Friday, April 8, 2011

Dracaena Fragrans Massangeana

Resembling a corn plant with broad leaves marked with a yellow stripe down the center, this striking plant is one of the most popular Dracaenas, widely-grown inside homes, offices and public spaces. Dracaena fragrans ‘Massangeana’, native to West Africa, Tanzania and Zambia, is a tolerant and versatile specimen capable of growing as high as ten feet indoors when properly cared for. But don’t punch holes in your ceiling yet; this is a slow-growing plant that will take years to reach its full height.

Although able to survive in dimly lit areas, a corn plant prefers bright light. Choose a location that offers medium to bright light or some early morning or late afternoon sun. Always protect against the hot rays of the summer’s midday sun. Like most of its cousins, this lovely Dracaena will manage reasonably well in low light conditions if you must place it there, but by placing it in a brighter location, you’ll be rewarded with well-defined variegated leaves and faster growth. Already slow-growing, Dracaena fragrans ‘Massangeana’ will grow even more slowly in darker spaces.

It is absolutely essential that you use a fast-draining, porous soil for this plant that is highly-prone to root rot. In addition, the root system of a Dracaena fragrans ‘Massangeana’ is surprisingly small, so the plant should be grown in a small pot. Water thoroughly only when the medium is fairly dry; reduce watering during the colder months. This is a wonderful candidate for the hydroculture system. Transplanting from soil to clay pebbles is easy; there are very few, if any, visible signs of stress. There may be a loss of some lower leaves and slight wilting, but not much more than that. Keep the plant warm during the conversion and increase humidity. The first glimpse of water roots can begin as early as two weeks or as late as one month, rarely more.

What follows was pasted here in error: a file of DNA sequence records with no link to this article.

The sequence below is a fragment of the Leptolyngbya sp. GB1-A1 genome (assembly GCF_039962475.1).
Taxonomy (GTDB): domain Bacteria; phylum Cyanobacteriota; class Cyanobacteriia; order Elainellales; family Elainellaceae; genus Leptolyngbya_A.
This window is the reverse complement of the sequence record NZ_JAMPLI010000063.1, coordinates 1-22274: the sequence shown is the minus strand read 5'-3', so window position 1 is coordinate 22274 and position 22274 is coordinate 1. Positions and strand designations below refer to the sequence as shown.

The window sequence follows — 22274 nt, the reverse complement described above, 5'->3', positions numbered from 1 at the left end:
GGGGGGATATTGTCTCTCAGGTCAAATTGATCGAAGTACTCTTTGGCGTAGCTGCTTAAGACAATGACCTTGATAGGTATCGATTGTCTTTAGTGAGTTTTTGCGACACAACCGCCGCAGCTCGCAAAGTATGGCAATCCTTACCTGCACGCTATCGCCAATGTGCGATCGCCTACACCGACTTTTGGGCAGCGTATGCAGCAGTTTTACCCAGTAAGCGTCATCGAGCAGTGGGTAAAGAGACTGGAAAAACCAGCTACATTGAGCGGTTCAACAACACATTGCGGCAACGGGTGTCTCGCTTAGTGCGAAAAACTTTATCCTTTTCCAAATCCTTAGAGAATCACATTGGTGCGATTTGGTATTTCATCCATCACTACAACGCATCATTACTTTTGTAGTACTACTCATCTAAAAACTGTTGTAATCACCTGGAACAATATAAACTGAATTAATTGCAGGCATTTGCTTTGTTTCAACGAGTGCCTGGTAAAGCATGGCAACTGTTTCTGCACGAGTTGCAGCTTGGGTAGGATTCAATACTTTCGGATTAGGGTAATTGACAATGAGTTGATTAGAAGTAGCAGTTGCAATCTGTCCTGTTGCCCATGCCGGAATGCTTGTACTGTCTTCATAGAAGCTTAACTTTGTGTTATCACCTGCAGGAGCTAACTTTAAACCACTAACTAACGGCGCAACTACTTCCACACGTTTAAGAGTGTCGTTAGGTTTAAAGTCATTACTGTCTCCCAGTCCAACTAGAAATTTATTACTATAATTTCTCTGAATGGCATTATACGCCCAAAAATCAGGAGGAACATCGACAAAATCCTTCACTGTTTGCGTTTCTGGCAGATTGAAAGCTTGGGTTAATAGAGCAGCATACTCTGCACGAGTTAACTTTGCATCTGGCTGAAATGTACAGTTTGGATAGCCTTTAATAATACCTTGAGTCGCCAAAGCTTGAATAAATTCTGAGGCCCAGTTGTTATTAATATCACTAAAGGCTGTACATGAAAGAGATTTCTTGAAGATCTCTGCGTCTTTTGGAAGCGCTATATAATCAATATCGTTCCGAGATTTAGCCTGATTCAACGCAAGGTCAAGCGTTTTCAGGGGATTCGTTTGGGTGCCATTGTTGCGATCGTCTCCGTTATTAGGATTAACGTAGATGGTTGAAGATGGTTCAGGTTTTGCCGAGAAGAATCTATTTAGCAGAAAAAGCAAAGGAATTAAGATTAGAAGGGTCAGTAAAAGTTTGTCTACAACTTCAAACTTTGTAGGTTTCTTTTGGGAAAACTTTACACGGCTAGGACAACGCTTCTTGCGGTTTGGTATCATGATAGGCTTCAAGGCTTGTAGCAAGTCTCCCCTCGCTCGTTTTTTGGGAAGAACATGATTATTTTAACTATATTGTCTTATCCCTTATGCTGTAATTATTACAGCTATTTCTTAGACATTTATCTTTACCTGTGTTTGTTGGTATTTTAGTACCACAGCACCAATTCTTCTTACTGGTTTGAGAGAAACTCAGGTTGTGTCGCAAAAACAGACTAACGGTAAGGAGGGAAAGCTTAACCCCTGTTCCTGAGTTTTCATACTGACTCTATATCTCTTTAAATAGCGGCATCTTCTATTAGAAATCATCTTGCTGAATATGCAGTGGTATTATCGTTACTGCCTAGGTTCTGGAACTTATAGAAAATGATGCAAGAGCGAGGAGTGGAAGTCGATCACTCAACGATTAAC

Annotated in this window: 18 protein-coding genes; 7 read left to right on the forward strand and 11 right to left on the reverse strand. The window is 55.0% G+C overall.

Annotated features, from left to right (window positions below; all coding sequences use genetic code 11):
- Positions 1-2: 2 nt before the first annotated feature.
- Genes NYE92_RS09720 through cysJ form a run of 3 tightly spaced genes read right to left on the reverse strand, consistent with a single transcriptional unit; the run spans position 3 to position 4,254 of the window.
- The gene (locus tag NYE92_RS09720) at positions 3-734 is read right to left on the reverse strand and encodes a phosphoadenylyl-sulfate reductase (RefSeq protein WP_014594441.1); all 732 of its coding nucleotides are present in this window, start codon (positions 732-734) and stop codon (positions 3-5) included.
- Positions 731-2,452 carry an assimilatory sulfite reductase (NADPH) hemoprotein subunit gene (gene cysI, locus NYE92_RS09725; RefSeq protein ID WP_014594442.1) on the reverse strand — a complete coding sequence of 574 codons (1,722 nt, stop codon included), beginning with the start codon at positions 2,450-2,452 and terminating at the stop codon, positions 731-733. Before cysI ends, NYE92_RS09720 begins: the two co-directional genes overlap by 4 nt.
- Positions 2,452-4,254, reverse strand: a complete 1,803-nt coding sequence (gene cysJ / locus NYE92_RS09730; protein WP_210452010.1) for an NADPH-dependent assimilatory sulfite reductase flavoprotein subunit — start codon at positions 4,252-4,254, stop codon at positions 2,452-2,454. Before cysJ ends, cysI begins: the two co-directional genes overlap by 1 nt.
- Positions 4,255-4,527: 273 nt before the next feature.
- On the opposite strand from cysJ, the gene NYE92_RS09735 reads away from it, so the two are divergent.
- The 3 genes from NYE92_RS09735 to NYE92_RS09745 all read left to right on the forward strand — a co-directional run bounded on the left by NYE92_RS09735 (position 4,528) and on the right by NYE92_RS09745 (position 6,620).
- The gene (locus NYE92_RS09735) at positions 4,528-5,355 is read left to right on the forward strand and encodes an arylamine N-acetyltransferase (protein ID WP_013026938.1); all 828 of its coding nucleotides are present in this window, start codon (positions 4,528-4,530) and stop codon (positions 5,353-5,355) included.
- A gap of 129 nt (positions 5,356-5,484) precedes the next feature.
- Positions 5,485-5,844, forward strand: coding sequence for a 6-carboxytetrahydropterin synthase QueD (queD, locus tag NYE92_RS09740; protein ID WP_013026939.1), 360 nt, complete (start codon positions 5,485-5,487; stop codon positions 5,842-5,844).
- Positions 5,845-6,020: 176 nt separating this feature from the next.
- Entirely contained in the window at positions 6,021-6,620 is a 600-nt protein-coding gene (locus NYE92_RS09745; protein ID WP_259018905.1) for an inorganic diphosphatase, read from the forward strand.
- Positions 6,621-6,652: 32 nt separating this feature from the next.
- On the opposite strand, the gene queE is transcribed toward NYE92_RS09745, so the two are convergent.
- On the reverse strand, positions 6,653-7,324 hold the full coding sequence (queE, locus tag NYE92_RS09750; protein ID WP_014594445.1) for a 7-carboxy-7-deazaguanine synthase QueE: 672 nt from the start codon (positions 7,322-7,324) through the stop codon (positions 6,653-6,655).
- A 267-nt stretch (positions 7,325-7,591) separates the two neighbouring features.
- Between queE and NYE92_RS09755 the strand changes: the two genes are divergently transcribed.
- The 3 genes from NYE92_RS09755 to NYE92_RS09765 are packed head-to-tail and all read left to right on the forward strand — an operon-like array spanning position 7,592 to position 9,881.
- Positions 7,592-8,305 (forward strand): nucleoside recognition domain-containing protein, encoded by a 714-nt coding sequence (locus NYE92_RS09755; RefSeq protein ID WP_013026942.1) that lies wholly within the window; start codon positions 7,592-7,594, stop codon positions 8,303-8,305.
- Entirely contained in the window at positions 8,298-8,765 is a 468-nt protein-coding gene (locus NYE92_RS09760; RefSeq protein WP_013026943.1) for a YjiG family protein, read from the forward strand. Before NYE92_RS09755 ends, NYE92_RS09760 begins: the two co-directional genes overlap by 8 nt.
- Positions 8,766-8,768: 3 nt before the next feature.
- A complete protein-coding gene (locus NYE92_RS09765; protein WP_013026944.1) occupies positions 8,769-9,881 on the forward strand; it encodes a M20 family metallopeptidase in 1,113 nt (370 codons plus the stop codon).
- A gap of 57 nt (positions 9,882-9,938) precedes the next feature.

Part of the appeal of many Dracaenas, this one included, is that they can tolerate dry air better than most indoor plants. But the preference is higher levels of humidity. Air that is too dry will lead to brown leaf tips and susceptibility to infestations, especially from spider mites. There are many ways that you can increase the humidity in your home, in individual rooms or around your plants. A few things you can do include: pebble trays, double potting, grouping, humidifiers.

This is not a heavy feeder, so go easy on the fertilizer. I’d suggest giving your plant a dose of liquid fertilizer no more than once a month, or even once every two months, during the spring and summer seasons. I’d even go so far as suggesting that you dilute that mixture to half recommended strength. Over-fertilizing can cause damage. If you’re not sure whether you should feed or not, err on the side of caution and feed very little. Do not feed during the late fall and throughout the winter.

Average household temperatures are fine. Make sure you shield this plant from any type of cold. These warm-weather lovers are extremely sensitive to cold drafts and chilly temperatures. Is your plant sitting in a draft? Do you have it on a cold windowsill? Is it near patio doors that are opened throughout the day, causing the plant to get hit by cold air constantly? Are the leaves touching cold glass? Is it located in a room where you lower the thermostat significantly? Is it in front of a window that you open daily for fresh air – in the middle of winter? If your plant is placed anywhere where cold air hits it, move it. Correct any situations that have the potential to cause cold damage or your Dracaena fragrans ‘Massangeana’ will deteriorate rapidly.

Dust will accumulate on the leaves; this can clog pores and make it harder for the plant to breathe. Your Dracaena fragrans ‘Massangeana’ will benefit from an occasional cleaning of the foliage. If your plant is not too big to lug around, place it in the shower and hose it down. You can put aluminum foil over the top of the soil to avoid saturating it and making a mess. Smaller plants can be rinsed in a kitchen sink under running water or with a spray nozzle. Plants that are too big and heavy to move around can have their leaves wiped clean with a wet sponge. No matter what type of method you choose, pay particular attention to the undersides of leaves where pests reside. And make sure to carry out this type of grooming during the morning hours so the leaves have enough time to dry before nightfall. Leaving a plant wet at night can encourage or invite fungal/disease problems.

This is one of the most tolerant and adaptable members of the Dracaena group. With proper care, Dracaena fragrans ‘Massangeana’ will grace your home with its attractive foliage for years.

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